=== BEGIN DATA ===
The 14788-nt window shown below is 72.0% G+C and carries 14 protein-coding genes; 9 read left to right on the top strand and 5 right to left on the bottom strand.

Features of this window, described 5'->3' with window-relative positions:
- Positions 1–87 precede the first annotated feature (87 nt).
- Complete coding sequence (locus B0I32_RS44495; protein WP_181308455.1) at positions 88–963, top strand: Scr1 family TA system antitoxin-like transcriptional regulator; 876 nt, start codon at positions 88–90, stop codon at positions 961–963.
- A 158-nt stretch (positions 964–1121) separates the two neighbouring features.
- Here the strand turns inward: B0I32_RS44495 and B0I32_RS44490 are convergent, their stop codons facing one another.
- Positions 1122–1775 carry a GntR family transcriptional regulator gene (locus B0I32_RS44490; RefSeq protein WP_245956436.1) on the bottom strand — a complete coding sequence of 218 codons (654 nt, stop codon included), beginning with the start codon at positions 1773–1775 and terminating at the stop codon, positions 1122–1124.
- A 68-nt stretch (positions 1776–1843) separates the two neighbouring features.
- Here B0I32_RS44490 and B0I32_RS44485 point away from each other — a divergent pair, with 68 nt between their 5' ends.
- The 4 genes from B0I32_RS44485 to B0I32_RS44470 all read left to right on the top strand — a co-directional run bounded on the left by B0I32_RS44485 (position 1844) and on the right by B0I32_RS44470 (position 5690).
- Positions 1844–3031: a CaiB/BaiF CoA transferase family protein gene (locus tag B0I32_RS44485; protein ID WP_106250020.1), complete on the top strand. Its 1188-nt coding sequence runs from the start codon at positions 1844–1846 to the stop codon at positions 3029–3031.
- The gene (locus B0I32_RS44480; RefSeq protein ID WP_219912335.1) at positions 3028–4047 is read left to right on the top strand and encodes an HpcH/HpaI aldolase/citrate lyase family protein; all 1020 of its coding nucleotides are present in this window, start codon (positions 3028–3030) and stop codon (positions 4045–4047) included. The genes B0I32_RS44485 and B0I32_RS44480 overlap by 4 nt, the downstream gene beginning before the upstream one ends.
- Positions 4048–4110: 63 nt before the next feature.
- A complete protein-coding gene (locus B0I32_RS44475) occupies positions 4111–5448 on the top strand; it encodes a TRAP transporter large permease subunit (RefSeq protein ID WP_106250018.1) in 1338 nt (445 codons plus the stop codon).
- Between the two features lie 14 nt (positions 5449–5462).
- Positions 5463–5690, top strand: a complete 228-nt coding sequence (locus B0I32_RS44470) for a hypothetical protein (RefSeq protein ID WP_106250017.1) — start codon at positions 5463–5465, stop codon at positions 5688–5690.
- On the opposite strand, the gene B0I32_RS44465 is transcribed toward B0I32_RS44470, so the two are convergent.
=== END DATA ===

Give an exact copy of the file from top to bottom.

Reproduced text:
The 14788-nt window shown below is 72.0% G+C and carries 14 protein-coding genes; 9 read left to right on the top strand and 5 right to left on the bottom strand.

Features of this window, described 5'->3' with window-relative positions:
- Positions 1–87 precede the first annotated feature (87 nt).
- Complete coding sequence (locus B0I32_RS44495; protein WP_181308455.1) at positions 88–963, top strand: Scr1 family TA system antitoxin-like transcriptional regulator; 876 nt, start codon at positions 88–90, stop codon at positions 961–963.
- A 158-nt stretch (positions 964–1121) separates the two neighbouring features.
- Here the strand turns inward: B0I32_RS44495 and B0I32_RS44490 are convergent, their stop codons facing one another.
- Positions 1122–1775 carry a GntR family transcriptional regulator gene (locus B0I32_RS44490; RefSeq protein WP_245956436.1) on the bottom strand — a complete coding sequence of 218 codons (654 nt, stop codon included), beginning with the start codon at positions 1773–1775 and terminating at the stop codon, positions 1122–1124.
- A 68-nt stretch (positions 1776–1843) separates the two neighbouring features.
- Here B0I32_RS44490 and B0I32_RS44485 point away from each other — a divergent pair, with 68 nt between their 5' ends.
- The 4 genes from B0I32_RS44485 to B0I32_RS44470 all read left to right on the top strand — a co-directional run bounded on the left by B0I32_RS44485 (position 1844) and on the right by B0I32_RS44470 (position 5690).
- Positions 1844–3031: a CaiB/BaiF CoA transferase family protein gene (locus tag B0I32_RS44485; protein ID WP_106250020.1), complete on the top strand. Its 1188-nt coding sequence runs from the start codon at positions 1844–1846 to the stop codon at positions 3029–3031.
- The gene (locus B0I32_RS44480; RefSeq protein ID WP_219912335.1) at positions 3028–4047 is read left to right on the top strand and encodes an HpcH/HpaI aldolase/citrate lyase family protein; all 1020 of its coding nucleotides are present in this window, start codon (positions 3028–3030) and stop codon (positions 4045–4047) included. The genes B0I32_RS44485 and B0I32_RS44480 overlap by 4 nt, the downstream gene beginning before the upstream one ends.
- Positions 4048–4110: 63 nt before the next feature.
- A complete protein-coding gene (locus B0I32_RS44475) occupies positions 4111–5448 on the top strand; it encodes a TRAP transporter large permease subunit (RefSeq protein ID WP_106250018.1) in 1338 nt (445 codons plus the stop codon).
- Between the two features lie 14 nt (positions 5449–5462).
- Positions 5463–5690, top strand: a complete 228-nt coding sequence (locus B0I32_RS44470) for a hypothetical protein (RefSeq protein ID WP_106250017.1) — start codon at positions 5463–5465, stop codon at positions 5688–5690.
- On the opposite strand, the gene B0I32_RS44465 is transcribed toward B0I32_RS44470, so the two are convergent.